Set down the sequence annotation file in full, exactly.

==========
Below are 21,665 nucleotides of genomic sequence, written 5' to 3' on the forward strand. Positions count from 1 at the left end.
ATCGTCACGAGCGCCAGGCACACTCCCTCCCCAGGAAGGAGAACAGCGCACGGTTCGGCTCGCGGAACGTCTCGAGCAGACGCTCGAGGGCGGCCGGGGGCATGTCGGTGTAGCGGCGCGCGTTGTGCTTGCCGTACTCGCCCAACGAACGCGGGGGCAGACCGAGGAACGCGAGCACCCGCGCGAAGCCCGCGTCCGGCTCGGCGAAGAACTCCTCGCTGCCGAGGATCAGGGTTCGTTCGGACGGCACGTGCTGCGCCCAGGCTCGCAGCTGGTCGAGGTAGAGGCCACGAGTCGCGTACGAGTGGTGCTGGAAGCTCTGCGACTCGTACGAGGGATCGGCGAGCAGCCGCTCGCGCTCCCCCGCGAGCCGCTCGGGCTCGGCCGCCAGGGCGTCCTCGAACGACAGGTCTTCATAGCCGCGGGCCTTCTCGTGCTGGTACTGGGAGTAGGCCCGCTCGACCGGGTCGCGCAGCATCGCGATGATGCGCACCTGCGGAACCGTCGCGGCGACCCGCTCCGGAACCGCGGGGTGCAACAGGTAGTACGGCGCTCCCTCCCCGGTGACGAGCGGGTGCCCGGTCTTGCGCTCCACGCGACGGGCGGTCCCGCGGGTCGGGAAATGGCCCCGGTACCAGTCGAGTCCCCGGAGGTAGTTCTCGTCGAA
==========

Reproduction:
Below are 21,665 nucleotides of genomic sequence, written 5' to 3' on the forward strand. Positions count from 1 at the left end.
ATCGTCACGAGCGCCAGGCACACTCCCTCCCCAGGAAGGAGAACAGCGCACGGTTCGGCTCGCGGAACGTCTCGAGCAGACGCTCGAGGGCGGCCGGGGGCATGTCGGTGTAGCGGCGCGCGTTGTGCTTGCCGTACTCGCCCAACGAACGCGGGGGCAGACCGAGGAACGCGAGCACCCGCGCGAAGCCCGCGTCCGGCTCGGCGAAGAACTCCTCGCTGCCGAGGATCAGGGTTCGTTCGGACGGCACGTGCTGCGCCCAGGCTCGCAGCTGGTCGAGGTAGAGGCCACGAGTCGCGTACGAGTGGTGCTGGAAGCTCTGCGACTCGTACGAGGGATCGGCGAGCAGCCGCTCGCGCTCCCCCGCGAGCCGCTCGGGCTCGGCCGCCAGGGCGTCCTCGAACGACAGGTCTTCATAGCCGCGGGCCTTCTCGTGCTGGTACTGGGAGTAGGCCCGCTCGACCGGGTCGCGCAGCATCGCGATGATGCGCACCTGCGGAACCGTCGCGGCGACCCGCTCCGGAACCGCGGGGTGCAACAGGTAGTACGGCGCTCCCTCCCCGGTGACGAGCGGGTGCCCGGTCTTGCGCTCCACGCGACGGGCGGTCCCGCGGGTCGGGAAATGGCCCCGGTACCAGTCGAGTCCCCGGAGGTAGTTCTCGTCGAA